Chiang: “You should be pooping every day.”
May: So, this is another unfortunate misconception that human beings have. It can be normal to have a bowel movement up to three times a day, and there are actually people who are normal who have bowel movements every three days, and anywhere in there in between can be normal. What I typically will tell my patients is that the most concerning thing is if you are having infrequent stools that are causing constipation-like symptoms. Straining a lot when they’re on the toilet bowl, have developed blood in their stools when they have a bowel movement. And that’s generally when we would prescribe a medication to help you have more frequent, yet gentle bowel movements.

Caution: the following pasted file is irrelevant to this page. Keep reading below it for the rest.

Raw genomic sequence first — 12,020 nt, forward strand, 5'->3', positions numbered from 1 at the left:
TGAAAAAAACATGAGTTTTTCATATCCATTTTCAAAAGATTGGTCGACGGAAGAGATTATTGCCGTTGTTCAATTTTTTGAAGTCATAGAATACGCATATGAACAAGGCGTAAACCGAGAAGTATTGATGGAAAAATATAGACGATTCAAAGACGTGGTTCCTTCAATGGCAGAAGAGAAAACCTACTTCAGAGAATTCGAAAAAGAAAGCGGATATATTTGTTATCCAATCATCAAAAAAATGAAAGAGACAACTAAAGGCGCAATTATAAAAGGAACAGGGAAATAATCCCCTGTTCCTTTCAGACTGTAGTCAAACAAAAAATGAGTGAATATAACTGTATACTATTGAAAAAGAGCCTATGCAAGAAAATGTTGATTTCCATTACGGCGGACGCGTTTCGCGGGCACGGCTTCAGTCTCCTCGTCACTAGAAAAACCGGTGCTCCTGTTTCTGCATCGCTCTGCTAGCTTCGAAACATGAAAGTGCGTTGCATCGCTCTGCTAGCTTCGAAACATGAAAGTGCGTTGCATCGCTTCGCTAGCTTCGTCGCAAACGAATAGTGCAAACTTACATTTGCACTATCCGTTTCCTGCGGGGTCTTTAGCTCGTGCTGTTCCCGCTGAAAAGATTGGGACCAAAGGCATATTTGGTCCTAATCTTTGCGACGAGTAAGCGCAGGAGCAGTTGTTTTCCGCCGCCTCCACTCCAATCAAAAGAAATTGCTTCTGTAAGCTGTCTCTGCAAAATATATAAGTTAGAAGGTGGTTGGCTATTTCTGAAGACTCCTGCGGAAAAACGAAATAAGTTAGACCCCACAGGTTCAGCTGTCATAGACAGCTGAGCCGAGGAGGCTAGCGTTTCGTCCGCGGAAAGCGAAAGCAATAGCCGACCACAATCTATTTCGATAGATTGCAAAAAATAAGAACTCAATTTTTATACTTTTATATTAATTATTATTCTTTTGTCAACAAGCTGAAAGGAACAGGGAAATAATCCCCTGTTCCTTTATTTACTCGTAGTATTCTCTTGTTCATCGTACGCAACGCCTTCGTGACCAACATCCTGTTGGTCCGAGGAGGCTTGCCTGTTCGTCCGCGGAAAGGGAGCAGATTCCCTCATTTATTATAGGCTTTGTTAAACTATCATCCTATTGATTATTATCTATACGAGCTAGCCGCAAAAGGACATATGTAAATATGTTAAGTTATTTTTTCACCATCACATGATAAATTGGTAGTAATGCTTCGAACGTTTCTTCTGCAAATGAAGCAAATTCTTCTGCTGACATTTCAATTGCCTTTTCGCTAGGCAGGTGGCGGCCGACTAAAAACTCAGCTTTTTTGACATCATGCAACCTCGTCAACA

Chiang: The reason why it’s important to sometimes get this checked out by a professional is because there are a lot of different causes for infrequent stools and constipations.
May: And then there’s the other end of the spectrum. Some people have what we call inflammatory bowel diseases. These are conditions that cause frequent stools but also blood in the stools, severe abdominal pain, and bloating, weight loss, fatigue, other manifestations throughout the body. And that’s concerning. So I usually like to tell people that it’s not the number of the bowel movements you’re having, it’s whether or not there are any of these concerning symptoms.
May: Myth or fact? “Only spicy foods cause ulcers.”